Democrats Stall on Ethanol Plans

As lawmakers limber up to debate the energy package in the House this week, one of the lynchpins of recent US energy policy is conspicuously absent from the agenda: Barring a last-minute amendment, the new legislation will make no attempt to promote ethanol production.

And that’s a big deal. Ethanol is at the core of the White House’s plans to reduce US gas consumption by one-fifth over the next ten years, and until now Congress has been willing to play along. The Senate’s version of the energy package requires a six-fold increase in 

America’s renewable fuel production to 36 billion gallons by 2022. Similar measures were expected from the House. Instead, by passing over ethanol altogether (for now, at least), Nancy Pelosi’s crew has given a boost to those with misgivings about the technology, and raised questions about the future of America’s burgeoning ethanol sector.

The move comes at a time when biofuels—once heralded as a consequence-free, green alternative to fossil fuels—are under fire everywhere from the Wall Street Journal to Rolling Stone. 

Increasingly, it’s becoming clear that unfettered ethanol production has the potential to become a problem in its own right: Biofuels require huge amounts of water, energy, and arable land, and production on an industrial scale can lead to deforestation and rising food prices. Worse still, corn ethanol—the kind produced and heavily subsidized in the US—requires so much energy to farm and refine that it leads to only minimal reductions in overall carbon emissions.

Environmentalists hope that the Democratic leadership’s reluctance to wrap an ethanol mandate into the energy package is a sign that Big Ethanol’s lobbyists are losing momentum, and that lawmakers are beginning to seriously reconsider the role of biofuels in America’s long-term energy strategy. Nixing ethanol production altogether isn’t a viable option, but by snubbing it at this stage, House Democrats would be well-placed to push for stricter environmental protections as they thrash out a compromise with the Senate.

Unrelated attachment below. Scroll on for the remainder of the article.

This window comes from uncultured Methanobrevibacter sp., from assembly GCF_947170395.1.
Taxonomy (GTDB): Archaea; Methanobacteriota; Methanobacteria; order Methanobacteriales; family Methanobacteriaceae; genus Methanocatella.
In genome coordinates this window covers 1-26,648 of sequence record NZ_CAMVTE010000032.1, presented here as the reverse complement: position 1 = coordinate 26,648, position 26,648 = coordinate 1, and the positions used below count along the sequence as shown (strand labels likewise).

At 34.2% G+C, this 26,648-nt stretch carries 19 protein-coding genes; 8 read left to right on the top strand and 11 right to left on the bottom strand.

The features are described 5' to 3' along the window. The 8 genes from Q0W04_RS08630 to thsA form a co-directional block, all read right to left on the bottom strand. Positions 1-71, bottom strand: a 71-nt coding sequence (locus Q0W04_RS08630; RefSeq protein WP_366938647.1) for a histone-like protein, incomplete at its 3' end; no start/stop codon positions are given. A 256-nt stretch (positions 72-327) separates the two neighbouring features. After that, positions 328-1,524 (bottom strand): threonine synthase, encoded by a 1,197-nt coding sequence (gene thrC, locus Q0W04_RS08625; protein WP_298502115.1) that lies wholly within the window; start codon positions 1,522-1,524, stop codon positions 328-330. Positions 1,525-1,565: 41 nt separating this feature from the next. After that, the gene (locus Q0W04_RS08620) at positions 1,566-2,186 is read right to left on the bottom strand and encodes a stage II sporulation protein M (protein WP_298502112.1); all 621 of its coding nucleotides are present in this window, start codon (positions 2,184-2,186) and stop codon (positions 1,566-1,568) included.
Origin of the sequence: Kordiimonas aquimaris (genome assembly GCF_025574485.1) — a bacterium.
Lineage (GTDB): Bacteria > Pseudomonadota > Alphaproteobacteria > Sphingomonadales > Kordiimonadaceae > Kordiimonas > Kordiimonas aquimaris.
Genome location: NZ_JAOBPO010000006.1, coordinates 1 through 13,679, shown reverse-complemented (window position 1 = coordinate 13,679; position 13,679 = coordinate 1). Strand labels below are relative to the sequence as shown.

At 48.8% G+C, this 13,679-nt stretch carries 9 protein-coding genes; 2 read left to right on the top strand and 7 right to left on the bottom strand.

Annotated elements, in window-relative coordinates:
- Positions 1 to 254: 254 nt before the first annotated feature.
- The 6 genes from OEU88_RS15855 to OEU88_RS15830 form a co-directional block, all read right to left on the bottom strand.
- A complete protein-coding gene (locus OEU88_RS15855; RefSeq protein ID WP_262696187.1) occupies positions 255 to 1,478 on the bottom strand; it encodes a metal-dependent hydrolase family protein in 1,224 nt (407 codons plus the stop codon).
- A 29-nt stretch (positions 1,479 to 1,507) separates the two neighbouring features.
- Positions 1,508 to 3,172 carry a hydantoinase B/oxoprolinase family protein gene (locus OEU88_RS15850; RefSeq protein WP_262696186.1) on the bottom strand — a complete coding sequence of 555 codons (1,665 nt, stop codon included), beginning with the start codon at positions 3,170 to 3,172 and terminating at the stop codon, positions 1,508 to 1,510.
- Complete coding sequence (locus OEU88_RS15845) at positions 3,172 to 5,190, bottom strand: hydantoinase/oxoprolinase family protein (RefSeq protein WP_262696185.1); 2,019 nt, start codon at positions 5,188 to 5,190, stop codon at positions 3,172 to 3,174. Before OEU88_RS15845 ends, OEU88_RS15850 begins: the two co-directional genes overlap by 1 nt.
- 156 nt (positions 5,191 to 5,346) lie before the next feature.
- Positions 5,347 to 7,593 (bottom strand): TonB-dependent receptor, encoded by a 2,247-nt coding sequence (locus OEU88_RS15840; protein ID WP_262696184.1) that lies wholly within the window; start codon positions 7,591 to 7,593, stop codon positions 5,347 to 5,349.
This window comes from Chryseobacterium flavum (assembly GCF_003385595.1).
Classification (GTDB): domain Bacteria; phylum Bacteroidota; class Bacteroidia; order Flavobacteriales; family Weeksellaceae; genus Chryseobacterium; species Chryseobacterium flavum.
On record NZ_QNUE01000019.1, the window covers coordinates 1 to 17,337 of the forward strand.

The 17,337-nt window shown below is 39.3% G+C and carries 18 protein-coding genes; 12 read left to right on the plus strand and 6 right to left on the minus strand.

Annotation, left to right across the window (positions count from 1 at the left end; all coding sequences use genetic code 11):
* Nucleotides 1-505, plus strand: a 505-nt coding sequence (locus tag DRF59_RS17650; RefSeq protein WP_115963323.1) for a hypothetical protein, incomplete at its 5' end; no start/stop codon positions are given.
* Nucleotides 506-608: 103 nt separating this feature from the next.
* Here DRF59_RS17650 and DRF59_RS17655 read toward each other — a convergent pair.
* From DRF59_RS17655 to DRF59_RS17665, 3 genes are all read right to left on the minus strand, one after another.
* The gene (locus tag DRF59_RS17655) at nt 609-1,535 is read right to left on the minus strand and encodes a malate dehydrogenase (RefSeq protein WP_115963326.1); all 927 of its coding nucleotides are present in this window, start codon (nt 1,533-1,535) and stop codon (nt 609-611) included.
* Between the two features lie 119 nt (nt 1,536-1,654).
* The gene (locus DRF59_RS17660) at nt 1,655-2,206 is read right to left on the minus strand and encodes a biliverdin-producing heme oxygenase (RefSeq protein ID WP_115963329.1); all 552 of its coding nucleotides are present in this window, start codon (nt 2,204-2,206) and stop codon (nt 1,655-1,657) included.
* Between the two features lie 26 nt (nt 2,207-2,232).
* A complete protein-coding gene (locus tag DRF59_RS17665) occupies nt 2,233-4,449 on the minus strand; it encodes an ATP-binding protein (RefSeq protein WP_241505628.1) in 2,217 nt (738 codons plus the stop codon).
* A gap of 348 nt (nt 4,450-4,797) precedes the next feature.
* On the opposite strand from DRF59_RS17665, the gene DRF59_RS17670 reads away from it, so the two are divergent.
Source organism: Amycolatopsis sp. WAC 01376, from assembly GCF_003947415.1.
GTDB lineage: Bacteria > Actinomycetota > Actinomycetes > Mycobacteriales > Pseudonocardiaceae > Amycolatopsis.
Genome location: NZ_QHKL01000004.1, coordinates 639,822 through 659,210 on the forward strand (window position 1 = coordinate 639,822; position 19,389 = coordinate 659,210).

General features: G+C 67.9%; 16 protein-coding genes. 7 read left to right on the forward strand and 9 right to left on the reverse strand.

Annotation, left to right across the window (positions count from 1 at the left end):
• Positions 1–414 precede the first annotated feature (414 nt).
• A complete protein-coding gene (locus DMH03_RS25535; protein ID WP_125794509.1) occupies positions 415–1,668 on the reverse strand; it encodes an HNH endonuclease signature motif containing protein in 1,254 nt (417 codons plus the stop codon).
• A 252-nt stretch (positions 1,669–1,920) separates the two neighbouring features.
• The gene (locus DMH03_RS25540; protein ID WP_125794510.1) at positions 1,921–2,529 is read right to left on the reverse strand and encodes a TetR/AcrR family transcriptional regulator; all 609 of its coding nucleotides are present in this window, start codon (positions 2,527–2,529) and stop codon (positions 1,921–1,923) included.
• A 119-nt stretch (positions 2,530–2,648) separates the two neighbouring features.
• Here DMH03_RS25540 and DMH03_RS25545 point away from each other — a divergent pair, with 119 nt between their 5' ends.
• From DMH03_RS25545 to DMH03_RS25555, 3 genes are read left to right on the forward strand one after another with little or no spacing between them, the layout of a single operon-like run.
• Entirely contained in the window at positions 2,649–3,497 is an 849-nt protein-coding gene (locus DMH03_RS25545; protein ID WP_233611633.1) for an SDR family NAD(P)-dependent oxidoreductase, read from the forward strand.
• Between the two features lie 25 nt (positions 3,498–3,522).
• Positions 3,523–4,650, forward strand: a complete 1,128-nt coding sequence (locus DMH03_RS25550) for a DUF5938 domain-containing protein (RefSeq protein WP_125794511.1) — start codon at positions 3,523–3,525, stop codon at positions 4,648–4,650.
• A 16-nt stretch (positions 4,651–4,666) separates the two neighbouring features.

But while Democrats are certainly starting to pay more attention to the concerns of environmental and agricultural lobbies, they had other reasons to avoid an ethanol vote: Any discussion of alternative fuels would have risked sparking a potentially divisive debate on liquified coal, the super-polluting oil alternative favored by many coal-state Democrats. With Rick Boucher, chair of the Energy and Commerce Committee, already pledging to include a biofuel mandate in climate-change legislation due later this year, the Democratic leadership may simply have decided to take the easy way out.